As I think about representation, especially during this pandemic, I acknowledge that students, faculty, and staff have recognized a lack of leadership from the UNC administration. Since I am one of the Co-Presidents of Mi Pueblo, a Latinx student organization on campus, we were invited to the UNC President’s Council to discuss issues concerning COVID where the UNC administration was invited to attend. However, they failed to show up. The act of not showing up was a sign of how our health and education is not respected nor taken seriously by senior leadership. When I heard the different concerns of students, I could not believe how we, as students, are having to once again take actions for our own wellbeing.
Although UNC-CH still lacks representation, we students have the poder (power) to change and speak. I hope we all can realize it takes time to recognize the poder we already have. I would say that as long as you are willing to step out of your boundaries, you will realize more of what you are capable of accomplishing. I used to be an introvert and was afraid to speak up, but when I felt alone at Carolina, I found a place that helped me get through my first obstacle. Now, as a Co-President of Mi Pueblo, I hope I can do the same for students who are in my situation. The timid little girl is no longer afraid of speaking but is grateful to have a voice that can share a piece of poder. SI SE PUEDE!
“Nunca olvides donde empezaron nuestras raíces, Andrea” is something I grew up hearing from my mom. This translates to “never forget where our roots began, Andrea.” When I was younger, I hadn’t quite grasped how much I would grow to understand what my mom meant when she said that. My roots began in the beautiful country of Costa Rica. I then moved to the United States after I had just turned one, and lived in Lincolnton, North Carolina, until I moved to Chapel Hill for college. My identity as a Latina woman has always been very clear to me because of my upbringing. My mom did an excellent job at making sure that my siblings and I grew up with as many Costa Rican traditions as possible. I have always felt such a strong pride in my ethnicity because of how unapologetic my parents are about loving our culture.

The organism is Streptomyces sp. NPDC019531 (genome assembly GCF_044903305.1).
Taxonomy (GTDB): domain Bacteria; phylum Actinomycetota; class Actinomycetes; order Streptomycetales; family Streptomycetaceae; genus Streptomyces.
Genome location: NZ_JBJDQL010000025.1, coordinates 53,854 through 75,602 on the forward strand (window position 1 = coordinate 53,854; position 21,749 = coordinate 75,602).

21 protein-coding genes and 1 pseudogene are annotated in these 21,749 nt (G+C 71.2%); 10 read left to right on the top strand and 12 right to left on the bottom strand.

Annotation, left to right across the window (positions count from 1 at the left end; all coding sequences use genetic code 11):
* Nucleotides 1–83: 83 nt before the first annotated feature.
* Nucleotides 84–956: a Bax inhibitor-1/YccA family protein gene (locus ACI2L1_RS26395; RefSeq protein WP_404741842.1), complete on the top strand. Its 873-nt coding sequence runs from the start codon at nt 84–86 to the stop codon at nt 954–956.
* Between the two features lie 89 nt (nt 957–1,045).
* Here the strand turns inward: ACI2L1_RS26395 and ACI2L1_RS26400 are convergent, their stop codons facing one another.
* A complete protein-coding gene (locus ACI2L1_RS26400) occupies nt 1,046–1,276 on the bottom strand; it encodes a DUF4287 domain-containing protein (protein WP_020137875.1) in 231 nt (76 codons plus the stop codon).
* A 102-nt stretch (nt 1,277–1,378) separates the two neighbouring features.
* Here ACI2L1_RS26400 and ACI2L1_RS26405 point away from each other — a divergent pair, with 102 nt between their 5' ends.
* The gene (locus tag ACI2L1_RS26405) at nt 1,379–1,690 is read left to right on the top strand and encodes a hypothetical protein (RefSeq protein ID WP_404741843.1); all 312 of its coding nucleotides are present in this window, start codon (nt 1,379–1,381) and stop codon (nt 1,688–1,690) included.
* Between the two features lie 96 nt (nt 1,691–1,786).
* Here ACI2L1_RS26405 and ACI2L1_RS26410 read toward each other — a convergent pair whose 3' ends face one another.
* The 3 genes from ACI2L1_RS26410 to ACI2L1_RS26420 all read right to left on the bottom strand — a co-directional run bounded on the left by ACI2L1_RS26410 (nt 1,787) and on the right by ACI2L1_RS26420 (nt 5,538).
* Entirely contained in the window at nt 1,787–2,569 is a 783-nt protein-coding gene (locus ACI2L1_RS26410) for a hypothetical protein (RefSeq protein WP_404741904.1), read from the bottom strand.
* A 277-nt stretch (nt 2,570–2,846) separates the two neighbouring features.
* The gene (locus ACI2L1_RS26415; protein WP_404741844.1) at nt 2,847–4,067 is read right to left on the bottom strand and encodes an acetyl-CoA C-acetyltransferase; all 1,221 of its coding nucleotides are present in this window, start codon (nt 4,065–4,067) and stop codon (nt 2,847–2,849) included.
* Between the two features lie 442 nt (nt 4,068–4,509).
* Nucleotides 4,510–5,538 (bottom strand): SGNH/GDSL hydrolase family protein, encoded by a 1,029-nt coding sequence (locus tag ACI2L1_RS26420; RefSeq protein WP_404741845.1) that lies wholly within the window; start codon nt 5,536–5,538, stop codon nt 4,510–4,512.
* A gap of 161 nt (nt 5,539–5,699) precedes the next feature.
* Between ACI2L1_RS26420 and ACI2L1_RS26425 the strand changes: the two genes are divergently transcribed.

However, my mom also ensured that my siblings and I knew the privilege and opportunities that we had by simply living in the United States as opposed to all of my family who were still in Costa Rica. My siblings, Keilor, Kristina, and I are the only ones who live in the United States on our dad’s side of the family. My life compared to my family’s is very different, which makes me appreciate opportunities given to me even more. All the sacrifices my mom and dad made for me to have these opportunities is one that will never be taken for granted.
Growing up in a small town in North Carolina meant that I knew firsthand what racism and microaggressions looked like. I would be called a “Mexican” or “illegal” all the time by other students and I would laugh it off, but it wasn’t until college that I realized how much those small comments affected me and how I viewed myself. As I learn more in college about the history of this country, the more I realize how this experience that I faced growing up is one that many other Latine students go through, silently. I have spoken to numerous Latine identifying students who share similar stories with me and how it has affected them. One common theme I saw was: “always seen but never heard.” I have always felt this and never knew how to do anything because I was unsure of how to explain what I was feeling. Through the influence of other Black and POC students, along with time and education, I have been able to find my voice and assure that I am seen and heard.